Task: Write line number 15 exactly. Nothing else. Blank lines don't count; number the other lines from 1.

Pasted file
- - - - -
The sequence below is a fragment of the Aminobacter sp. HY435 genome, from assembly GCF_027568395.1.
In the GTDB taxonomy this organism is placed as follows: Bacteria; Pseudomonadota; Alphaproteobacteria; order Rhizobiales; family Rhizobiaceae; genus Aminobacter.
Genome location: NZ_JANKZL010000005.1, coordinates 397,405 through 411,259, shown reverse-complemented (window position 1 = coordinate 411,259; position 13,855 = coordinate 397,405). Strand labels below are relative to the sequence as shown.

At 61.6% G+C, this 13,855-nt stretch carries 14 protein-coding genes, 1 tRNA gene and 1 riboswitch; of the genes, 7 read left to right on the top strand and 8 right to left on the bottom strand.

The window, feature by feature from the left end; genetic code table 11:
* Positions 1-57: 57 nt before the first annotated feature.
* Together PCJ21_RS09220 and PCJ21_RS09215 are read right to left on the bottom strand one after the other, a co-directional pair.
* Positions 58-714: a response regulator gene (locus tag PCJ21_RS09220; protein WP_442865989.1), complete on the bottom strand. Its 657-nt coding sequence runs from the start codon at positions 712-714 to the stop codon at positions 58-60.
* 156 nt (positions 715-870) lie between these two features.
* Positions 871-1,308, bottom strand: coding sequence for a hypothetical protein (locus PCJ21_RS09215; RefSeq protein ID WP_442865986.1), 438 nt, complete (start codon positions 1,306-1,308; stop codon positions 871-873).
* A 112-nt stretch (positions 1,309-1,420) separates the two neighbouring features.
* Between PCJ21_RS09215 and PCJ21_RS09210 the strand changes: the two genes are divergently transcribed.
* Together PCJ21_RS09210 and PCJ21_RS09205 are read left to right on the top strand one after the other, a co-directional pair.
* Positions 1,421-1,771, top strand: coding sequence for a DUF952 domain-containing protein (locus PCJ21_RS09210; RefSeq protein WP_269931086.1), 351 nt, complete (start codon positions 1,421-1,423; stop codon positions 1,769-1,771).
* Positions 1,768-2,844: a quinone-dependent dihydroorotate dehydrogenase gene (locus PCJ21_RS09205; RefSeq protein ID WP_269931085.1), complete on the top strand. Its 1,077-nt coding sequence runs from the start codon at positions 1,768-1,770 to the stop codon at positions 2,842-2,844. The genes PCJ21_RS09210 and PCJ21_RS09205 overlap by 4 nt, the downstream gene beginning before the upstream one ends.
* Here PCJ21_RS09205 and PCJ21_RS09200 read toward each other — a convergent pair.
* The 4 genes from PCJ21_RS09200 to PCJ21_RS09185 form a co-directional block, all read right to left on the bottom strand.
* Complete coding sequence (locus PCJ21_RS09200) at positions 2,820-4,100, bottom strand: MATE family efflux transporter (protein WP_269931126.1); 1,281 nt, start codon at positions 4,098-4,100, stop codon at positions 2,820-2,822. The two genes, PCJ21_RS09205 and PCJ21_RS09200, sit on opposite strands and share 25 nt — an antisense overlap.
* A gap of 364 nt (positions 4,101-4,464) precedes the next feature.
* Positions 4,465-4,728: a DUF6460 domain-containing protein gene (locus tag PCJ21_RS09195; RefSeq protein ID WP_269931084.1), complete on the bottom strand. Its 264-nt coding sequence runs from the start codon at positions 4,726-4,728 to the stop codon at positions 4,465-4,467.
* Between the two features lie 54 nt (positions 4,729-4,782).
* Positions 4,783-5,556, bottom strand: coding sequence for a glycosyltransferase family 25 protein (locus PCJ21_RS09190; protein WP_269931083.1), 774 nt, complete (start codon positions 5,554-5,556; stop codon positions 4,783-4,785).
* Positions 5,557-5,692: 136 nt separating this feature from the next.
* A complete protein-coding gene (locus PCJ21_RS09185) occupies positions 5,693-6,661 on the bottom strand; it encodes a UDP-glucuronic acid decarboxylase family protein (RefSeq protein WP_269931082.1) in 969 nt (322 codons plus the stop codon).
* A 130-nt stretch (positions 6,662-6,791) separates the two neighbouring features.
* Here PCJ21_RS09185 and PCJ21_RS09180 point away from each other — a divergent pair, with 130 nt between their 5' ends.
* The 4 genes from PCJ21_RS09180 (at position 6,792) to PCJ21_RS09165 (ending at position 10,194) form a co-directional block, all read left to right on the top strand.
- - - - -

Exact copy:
* Positions 1,768-2,844: a quinone-dependent dihydroorotate dehydrogenase gene (locus PCJ21_RS09205; RefSeq protein ID WP_269931085.1), complete on the top strand. Its 1,077-nt coding sequence runs from the start codon at positions 1,768-1,770 to the stop codon at positions 2,842-2,844. The genes PCJ21_RS09210 and PCJ21_RS09205 overlap by 4 nt, the downstream gene beginning before the upstream one ends.